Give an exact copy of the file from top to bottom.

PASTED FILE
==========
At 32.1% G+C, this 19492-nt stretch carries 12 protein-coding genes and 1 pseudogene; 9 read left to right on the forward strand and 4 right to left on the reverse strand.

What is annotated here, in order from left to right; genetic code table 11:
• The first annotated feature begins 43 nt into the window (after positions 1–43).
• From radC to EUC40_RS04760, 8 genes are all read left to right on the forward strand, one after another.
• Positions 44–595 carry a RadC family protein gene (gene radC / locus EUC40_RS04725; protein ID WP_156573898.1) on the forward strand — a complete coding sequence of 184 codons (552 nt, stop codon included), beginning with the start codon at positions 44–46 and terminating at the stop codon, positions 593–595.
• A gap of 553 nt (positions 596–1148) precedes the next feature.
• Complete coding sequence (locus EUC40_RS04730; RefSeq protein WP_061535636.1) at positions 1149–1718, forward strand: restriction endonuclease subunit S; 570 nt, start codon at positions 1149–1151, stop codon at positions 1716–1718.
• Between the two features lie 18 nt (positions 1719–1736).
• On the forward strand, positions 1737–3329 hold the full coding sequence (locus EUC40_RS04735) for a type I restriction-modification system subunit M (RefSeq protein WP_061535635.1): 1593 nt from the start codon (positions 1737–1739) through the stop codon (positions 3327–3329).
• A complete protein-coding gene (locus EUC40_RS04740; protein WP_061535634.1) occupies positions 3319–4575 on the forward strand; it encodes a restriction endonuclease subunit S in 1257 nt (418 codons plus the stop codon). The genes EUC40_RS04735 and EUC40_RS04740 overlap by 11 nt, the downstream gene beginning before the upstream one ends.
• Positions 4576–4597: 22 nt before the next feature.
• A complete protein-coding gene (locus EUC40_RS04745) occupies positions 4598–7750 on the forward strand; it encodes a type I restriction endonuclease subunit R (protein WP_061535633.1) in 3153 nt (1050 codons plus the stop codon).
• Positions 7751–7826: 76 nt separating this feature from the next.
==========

At 32.1% G+C, this 19492-nt stretch carries 12 protein-coding genes and 1 pseudogene; 9 read left to right on the forward strand and 4 right to left on the reverse strand.

What is annotated here, in order from left to right; genetic code table 11:
• The first annotated feature begins 43 nt into the window (after positions 1–43).
• From radC to EUC40_RS04760, 8 genes are all read left to right on the forward strand, one after another.
• Positions 44–595 carry a RadC family protein gene (gene radC / locus EUC40_RS04725; protein ID WP_156573898.1) on the forward strand — a complete coding sequence of 184 codons (552 nt, stop codon included), beginning with the start codon at positions 44–46 and terminating at the stop codon, positions 593–595.
• A gap of 553 nt (positions 596–1148) precedes the next feature.
• Complete coding sequence (locus EUC40_RS04730; RefSeq protein WP_061535636.1) at positions 1149–1718, forward strand: restriction endonuclease subunit S; 570 nt, start codon at positions 1149–1151, stop codon at positions 1716–1718.
• Between the two features lie 18 nt (positions 1719–1736).
• On the forward strand, positions 1737–3329 hold the full coding sequence (locus EUC40_RS04735) for a type I restriction-modification system subunit M (RefSeq protein WP_061535635.1): 1593 nt from the start codon (positions 1737–1739) through the stop codon (positions 3327–3329).
• A complete protein-coding gene (locus EUC40_RS04740; protein WP_061535634.1) occupies positions 3319–4575 on the forward strand; it encodes a restriction endonuclease subunit S in 1257 nt (418 codons plus the stop codon). The genes EUC40_RS04735 and EUC40_RS04740 overlap by 11 nt, the downstream gene beginning before the upstream one ends.
• Positions 4576–4597: 22 nt before the next feature.
• A complete protein-coding gene (locus EUC40_RS04745) occupies positions 4598–7750 on the forward strand; it encodes a type I restriction endonuclease subunit R (protein WP_061535633.1) in 3153 nt (1050 codons plus the stop codon).
• Positions 7751–7826: 76 nt separating this feature from the next.